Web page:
If you send your DNA to 3 of these companies, you'll get not only risk estimates for 3 different sets of diseases and traits, but estimates you're given for the same diseases can differ. Yet isn't there just one truth out there? The problem arises because the study results these companies are basing their estimates on can vary considerably, depending on who's included in the study, how the trait is defined and so forth, and which results the company chooses to use to calculate their own estimates will determine the estimated risks they send to you. Further, there are often in fact no correct answers when it comes to complex diseases -- your risk of type 2 diabetes, or heart disease or stroke is genetic and environmental, and your particular genetic component is unique to you, and exposure patterns are always changing, which all means it can't be necessarily be accurately predicted from a pool of other people's genes.
Different genes and different alleles contribute to risk in different populations, and in every individual. And, risk of complex diseases is due to the contribution of more genes than have yet been identified, or even that will ever be identified for you. Even if all the genes that contribute to risk of type 2 diabetes could be identified for your neighbor, or even your parents!, the list won't be the same for you.
And this is before we even begin to consider the environmental contribution to your risk of disease, and this can be very elusive. One example is risk of breast cancer in women with BRCA1 or 2 mutations -- mutations which confer some of the highest risk of cancer known. Risk is very different depending on whether a woman was born before 1940 or after, because of changes in exposure to environmental risk factors. And, we can't predict future environmental risk factors, so it's impossible to know what gene by environment risk will be going forward, which is what these companies in effect are doing. Yet recent history very, very clearly shows that secular trends in risk, which must be due to lifestyle exposure differences, frequently make huge differences in risk.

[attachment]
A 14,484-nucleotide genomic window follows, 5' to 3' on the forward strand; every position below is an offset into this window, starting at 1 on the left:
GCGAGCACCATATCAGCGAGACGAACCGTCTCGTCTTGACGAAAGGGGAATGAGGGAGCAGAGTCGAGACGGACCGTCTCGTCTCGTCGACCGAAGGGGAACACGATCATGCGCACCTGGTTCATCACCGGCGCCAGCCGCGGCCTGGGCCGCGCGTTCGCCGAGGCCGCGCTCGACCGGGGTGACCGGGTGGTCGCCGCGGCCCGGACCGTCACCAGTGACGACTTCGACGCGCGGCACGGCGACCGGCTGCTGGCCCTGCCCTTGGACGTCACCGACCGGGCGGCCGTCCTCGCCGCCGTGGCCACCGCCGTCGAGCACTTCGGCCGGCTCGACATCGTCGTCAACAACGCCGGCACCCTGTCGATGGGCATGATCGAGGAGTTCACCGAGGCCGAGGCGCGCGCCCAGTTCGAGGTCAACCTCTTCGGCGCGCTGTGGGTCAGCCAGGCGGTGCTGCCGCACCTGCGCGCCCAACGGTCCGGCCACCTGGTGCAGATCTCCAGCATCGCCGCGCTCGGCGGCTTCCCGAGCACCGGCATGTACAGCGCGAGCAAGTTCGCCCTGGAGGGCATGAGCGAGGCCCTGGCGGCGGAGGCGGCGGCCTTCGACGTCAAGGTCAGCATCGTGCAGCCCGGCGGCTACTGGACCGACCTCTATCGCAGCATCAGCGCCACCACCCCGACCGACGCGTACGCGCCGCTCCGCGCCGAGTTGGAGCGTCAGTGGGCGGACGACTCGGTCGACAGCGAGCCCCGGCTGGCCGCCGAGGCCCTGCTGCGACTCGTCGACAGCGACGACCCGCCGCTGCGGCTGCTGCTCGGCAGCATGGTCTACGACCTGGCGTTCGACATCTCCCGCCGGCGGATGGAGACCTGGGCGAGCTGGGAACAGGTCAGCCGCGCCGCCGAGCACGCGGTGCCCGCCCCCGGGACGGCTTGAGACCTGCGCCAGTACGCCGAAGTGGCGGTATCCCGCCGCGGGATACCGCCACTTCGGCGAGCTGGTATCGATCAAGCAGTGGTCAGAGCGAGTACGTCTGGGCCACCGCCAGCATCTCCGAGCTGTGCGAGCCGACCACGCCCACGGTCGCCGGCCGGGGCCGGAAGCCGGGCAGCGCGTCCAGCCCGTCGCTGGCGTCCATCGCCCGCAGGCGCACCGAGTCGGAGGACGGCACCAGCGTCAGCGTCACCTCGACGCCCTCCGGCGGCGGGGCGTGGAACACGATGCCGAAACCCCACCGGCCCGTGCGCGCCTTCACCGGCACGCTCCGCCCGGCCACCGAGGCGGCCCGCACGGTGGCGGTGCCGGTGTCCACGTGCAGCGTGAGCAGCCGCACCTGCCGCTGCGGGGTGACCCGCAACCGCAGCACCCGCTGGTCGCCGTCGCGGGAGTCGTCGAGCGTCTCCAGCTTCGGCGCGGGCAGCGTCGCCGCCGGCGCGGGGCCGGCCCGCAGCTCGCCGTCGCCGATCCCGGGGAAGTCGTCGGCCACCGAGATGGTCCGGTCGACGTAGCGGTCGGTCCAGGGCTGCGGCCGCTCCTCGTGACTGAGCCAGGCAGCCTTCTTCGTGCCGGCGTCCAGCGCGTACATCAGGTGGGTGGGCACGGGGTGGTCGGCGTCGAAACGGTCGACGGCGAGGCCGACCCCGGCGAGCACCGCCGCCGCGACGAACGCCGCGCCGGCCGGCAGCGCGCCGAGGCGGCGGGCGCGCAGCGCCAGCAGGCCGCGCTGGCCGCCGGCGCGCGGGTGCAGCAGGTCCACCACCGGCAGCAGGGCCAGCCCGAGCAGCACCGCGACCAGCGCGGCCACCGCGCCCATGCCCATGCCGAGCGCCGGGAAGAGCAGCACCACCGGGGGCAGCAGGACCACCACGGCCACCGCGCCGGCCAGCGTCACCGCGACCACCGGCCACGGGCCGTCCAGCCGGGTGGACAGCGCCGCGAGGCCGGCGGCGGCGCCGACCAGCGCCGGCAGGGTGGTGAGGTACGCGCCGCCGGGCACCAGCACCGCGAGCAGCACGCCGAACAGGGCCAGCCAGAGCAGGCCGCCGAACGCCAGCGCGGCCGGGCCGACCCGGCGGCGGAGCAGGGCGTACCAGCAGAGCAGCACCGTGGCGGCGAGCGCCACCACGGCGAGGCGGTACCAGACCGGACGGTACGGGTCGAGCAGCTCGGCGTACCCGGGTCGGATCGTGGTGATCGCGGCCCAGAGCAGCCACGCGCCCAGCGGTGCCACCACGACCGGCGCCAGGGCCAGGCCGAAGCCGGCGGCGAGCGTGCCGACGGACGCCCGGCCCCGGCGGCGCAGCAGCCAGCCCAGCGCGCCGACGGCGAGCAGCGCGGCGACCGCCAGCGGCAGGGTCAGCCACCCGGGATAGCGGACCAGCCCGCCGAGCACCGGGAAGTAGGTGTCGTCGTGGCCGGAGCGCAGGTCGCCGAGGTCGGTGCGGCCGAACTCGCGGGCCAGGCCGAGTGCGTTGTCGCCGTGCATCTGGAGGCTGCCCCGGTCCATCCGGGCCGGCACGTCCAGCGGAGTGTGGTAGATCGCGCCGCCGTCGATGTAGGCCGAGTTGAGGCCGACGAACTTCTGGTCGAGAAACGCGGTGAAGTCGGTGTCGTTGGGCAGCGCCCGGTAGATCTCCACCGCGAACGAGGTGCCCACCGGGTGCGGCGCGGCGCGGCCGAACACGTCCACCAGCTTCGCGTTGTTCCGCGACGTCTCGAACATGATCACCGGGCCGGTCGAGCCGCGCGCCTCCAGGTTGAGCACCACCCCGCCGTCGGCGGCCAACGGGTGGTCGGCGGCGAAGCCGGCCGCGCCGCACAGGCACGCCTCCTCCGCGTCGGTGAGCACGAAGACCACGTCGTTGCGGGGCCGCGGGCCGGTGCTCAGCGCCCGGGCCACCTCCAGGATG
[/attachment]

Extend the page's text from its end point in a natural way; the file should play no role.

Most results of DTC genotype testing amount in some way to fear for sale. That may not be the companies' intent, but it's not unfair to describe them in this way, because it's increasingly unlikely, as more data accumulate, that anyone will be given a no-worry clean bill of genetic health. Everyone is at risk for something! Especially if the criteria for expressing risk are not particularly major or definitive.
And, as we've said, the risks they are selling are mainly pretty elusive. But when it comes to real and substantial risk, we've already got a system, called genetic counseling, for estimating risk for hundreds of known single gene disorders. These are genes for which risk and predictability are extremely high, and that are primarily pediatric disorders like Tay Sachs or cystic fibrosis, though Huntington's, which strikes in adulthood, is another example. Prediction of these disorders has long been done by genetic counselors, who are trained to predict risk (which, with these disorders, is fairly simple to do, as they generally follow Mendelian rules of inheritance) and to inform and counsel people about their risk. They work in closely integrated ways with clinics, physicians, and medical schools. Counselors are professionals who are tested, regulated, and must keep up their license with regular education. So, where risk is actually definable, we've got no need for DTC testing.
If genetics was still in the business of finding genes that follow Mendelian rules, they'd just be added to the list of traits that genetic counselors understand and counsel about. But, largely driven by the profit motive it must be said, the genes these days being identified 'for' complex diseases by and large have individually small effects, effect estimates vary considerably by study, and they are simply not now, or probably never will be useful for accurately predicting your risk of complex disease.
So, how the DTC genetic testing industry does its testing is one question, and the FDA is trying to decide how to regulate this. Whether the industry has anything of real value to sell you is another question entirely. That's the rub.